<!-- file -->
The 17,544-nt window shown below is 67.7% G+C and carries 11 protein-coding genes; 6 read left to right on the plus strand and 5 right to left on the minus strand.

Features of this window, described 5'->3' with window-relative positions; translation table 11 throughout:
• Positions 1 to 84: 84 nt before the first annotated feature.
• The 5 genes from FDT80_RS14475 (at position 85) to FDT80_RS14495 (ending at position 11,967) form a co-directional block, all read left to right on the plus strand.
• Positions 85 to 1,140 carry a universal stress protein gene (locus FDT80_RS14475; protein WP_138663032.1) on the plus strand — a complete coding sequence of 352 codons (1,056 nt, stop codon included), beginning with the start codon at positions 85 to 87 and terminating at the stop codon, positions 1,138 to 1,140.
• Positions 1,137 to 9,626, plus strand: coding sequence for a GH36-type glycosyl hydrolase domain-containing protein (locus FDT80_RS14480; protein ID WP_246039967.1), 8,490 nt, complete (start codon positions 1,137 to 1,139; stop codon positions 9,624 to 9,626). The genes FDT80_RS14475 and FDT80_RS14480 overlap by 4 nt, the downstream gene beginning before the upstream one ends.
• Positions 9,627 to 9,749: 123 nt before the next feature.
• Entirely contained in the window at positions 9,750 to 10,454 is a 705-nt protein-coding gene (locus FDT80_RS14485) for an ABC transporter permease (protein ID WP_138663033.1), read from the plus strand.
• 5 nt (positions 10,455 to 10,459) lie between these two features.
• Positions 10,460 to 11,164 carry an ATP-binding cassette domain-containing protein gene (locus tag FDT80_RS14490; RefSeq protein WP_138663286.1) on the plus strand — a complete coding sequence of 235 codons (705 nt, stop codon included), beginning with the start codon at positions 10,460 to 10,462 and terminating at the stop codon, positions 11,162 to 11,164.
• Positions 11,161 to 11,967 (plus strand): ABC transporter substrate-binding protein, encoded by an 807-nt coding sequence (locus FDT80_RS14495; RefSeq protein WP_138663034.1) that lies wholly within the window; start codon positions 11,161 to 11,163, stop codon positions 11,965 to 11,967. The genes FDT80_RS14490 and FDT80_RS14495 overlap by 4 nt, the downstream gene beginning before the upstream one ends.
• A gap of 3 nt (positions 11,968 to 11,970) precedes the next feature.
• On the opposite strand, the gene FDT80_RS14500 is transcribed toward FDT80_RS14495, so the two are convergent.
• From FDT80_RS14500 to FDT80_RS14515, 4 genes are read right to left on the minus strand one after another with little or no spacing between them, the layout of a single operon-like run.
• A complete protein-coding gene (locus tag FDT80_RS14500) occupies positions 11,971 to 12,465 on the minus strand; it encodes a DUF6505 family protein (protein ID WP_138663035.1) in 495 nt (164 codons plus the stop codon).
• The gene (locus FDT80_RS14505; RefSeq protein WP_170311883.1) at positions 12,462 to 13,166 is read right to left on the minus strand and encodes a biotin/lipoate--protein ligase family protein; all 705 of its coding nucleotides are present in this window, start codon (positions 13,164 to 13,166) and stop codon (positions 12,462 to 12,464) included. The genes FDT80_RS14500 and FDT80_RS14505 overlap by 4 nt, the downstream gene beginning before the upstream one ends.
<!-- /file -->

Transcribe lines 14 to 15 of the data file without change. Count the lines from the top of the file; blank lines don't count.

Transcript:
• From FDT80_RS14500 to FDT80_RS14515, 4 genes are read right to left on the minus strand one after another with little or no spacing between them, the layout of a single operon-like run.
• A complete protein-coding gene (locus tag FDT80_RS14500) occupies positions 11,971 to 12,465 on the minus strand; it encodes a DUF6505 family protein (protein ID WP_138663035.1) in 495 nt (164 codons plus the stop codon).